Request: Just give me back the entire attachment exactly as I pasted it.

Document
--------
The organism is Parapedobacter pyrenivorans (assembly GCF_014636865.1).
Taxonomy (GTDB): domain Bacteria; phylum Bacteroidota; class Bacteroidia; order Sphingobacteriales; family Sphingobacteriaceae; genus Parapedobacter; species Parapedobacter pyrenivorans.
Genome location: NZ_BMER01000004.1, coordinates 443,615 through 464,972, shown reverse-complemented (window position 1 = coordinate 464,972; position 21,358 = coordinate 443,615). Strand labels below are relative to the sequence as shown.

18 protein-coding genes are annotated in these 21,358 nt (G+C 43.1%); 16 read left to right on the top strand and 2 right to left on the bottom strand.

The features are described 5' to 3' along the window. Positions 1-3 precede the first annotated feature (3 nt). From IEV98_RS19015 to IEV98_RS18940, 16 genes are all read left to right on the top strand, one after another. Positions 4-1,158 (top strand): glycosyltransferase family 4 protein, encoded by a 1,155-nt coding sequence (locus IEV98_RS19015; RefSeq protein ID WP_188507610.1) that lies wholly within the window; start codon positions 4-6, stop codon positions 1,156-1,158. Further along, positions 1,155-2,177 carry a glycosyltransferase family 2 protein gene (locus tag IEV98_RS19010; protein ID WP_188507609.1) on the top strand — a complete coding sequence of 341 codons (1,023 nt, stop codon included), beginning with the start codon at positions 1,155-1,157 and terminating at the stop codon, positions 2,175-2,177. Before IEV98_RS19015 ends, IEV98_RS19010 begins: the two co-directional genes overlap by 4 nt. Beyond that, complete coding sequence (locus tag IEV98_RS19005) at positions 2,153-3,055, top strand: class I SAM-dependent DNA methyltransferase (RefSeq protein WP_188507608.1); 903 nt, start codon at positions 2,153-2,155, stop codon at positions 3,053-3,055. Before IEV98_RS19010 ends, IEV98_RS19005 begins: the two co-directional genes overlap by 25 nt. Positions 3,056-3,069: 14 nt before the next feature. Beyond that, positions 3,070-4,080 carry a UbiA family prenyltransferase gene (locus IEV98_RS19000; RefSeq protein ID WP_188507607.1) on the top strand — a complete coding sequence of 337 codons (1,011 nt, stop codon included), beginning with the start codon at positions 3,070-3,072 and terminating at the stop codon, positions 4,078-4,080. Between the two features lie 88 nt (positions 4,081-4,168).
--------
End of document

The organism is Parapedobacter pyrenivorans (assembly GCF_014636865.1).
Taxonomy (GTDB): domain Bacteria; phylum Bacteroidota; class Bacteroidia; order Sphingobacteriales; family Sphingobacteriaceae; genus Parapedobacter; species Parapedobacter pyrenivorans.
Genome location: NZ_BMER01000004.1, coordinates 443,615 through 464,972, shown reverse-complemented (window position 1 = coordinate 464,972; position 21,358 = coordinate 443,615). Strand labels below are relative to the sequence as shown.

18 protein-coding genes are annotated in these 21,358 nt (G+C 43.1%); 16 read left to right on the top strand and 2 right to left on the bottom strand.

The features are described 5' to 3' along the window. Positions 1-3 precede the first annotated feature (3 nt). From IEV98_RS19015 to IEV98_RS18940, 16 genes are all read left to right on the top strand, one after another. Positions 4-1,158 (top strand): glycosyltransferase family 4 protein, encoded by a 1,155-nt coding sequence (locus IEV98_RS19015; RefSeq protein ID WP_188507610.1) that lies wholly within the window; start codon positions 4-6, stop codon positions 1,156-1,158. Further along, positions 1,155-2,177 carry a glycosyltransferase family 2 protein gene (locus tag IEV98_RS19010; protein ID WP_188507609.1) on the top strand — a complete coding sequence of 341 codons (1,023 nt, stop codon included), beginning with the start codon at positions 1,155-1,157 and terminating at the stop codon, positions 2,175-2,177. Before IEV98_RS19015 ends, IEV98_RS19010 begins: the two co-directional genes overlap by 4 nt. Beyond that, complete coding sequence (locus tag IEV98_RS19005) at positions 2,153-3,055, top strand: class I SAM-dependent DNA methyltransferase (RefSeq protein WP_188507608.1); 903 nt, start codon at positions 2,153-2,155, stop codon at positions 3,053-3,055. Before IEV98_RS19010 ends, IEV98_RS19005 begins: the two co-directional genes overlap by 25 nt. Positions 3,056-3,069: 14 nt before the next feature. Beyond that, positions 3,070-4,080 carry a UbiA family prenyltransferase gene (locus IEV98_RS19000; RefSeq protein ID WP_188507607.1) on the top strand — a complete coding sequence of 337 codons (1,011 nt, stop codon included), beginning with the start codon at positions 3,070-3,072 and terminating at the stop codon, positions 4,078-4,080. Between the two features lie 88 nt (positions 4,081-4,168).